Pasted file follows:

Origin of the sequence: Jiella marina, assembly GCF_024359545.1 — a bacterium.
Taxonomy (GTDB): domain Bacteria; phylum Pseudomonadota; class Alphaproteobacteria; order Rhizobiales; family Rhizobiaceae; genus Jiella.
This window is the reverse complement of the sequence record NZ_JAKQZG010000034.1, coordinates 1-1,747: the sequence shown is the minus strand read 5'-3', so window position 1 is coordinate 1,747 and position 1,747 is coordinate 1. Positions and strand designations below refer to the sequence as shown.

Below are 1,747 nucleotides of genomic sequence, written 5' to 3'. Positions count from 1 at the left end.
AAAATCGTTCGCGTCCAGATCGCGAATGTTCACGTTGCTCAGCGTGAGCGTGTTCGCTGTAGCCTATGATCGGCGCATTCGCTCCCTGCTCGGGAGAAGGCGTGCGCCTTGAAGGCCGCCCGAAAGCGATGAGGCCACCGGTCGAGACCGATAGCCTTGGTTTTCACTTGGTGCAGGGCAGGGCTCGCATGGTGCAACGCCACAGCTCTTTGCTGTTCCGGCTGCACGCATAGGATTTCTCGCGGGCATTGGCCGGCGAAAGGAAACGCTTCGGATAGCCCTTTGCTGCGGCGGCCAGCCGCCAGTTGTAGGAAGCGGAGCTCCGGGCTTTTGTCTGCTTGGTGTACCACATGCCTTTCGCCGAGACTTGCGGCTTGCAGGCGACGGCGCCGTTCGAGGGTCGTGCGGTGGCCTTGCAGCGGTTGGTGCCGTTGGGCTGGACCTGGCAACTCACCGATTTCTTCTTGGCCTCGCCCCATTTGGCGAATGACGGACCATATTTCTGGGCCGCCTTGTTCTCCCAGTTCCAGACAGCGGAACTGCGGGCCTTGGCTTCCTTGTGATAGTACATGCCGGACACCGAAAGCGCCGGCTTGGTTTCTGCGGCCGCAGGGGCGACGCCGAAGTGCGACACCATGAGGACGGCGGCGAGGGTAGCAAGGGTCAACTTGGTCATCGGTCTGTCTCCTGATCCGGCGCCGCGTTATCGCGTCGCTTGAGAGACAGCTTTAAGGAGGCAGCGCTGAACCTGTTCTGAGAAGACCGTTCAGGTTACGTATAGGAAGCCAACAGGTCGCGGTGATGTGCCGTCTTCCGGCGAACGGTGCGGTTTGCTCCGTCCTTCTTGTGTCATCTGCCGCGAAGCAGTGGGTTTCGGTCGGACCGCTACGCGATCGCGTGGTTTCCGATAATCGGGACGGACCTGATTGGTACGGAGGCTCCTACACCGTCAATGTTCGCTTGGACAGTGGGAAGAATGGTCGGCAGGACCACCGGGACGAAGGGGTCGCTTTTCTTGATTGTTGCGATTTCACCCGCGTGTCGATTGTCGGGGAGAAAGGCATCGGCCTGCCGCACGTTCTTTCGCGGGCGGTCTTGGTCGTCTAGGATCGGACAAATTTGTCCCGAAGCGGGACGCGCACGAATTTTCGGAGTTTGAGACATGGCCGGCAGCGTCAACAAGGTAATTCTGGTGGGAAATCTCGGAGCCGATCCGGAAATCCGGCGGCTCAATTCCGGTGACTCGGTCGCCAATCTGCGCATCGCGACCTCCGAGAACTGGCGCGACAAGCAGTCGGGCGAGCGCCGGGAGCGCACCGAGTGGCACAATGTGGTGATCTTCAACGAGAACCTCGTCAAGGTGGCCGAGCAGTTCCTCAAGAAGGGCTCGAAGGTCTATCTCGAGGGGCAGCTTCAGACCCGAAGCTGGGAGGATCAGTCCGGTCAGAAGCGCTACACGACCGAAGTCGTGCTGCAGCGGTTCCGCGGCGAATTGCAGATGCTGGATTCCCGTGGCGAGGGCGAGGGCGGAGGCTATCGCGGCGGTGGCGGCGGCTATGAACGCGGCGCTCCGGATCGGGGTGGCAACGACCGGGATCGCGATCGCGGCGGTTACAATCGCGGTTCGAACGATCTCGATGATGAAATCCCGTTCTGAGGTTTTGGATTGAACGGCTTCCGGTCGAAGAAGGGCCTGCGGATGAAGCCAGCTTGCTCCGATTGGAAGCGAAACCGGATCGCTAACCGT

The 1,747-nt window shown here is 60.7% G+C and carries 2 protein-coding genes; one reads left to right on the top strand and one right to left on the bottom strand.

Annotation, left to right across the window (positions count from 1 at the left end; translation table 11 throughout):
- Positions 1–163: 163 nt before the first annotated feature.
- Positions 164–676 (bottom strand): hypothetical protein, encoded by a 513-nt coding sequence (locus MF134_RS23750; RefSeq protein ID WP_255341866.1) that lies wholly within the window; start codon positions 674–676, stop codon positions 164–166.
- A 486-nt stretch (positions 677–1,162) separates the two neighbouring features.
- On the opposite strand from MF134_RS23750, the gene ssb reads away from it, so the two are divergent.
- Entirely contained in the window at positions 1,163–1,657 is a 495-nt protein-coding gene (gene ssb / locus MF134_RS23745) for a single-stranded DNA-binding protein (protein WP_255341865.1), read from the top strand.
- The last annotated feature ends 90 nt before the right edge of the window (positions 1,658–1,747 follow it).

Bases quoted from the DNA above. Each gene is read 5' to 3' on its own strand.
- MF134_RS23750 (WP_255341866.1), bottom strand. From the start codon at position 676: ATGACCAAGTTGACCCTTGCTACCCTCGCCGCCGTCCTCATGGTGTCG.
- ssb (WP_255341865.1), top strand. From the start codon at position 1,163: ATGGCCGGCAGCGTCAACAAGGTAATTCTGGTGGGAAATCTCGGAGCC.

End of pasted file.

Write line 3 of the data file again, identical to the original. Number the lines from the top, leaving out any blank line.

This window is the reverse complement of the sequence record NZ_JAKQZG010000034.1, coordinates 1-1,747: the sequence shown is the minus strand read 5'-3', so window position 1 is coordinate 1,747 and position 1,747 is coordinate 1. Positions and strand designations below refer to the sequence as shown.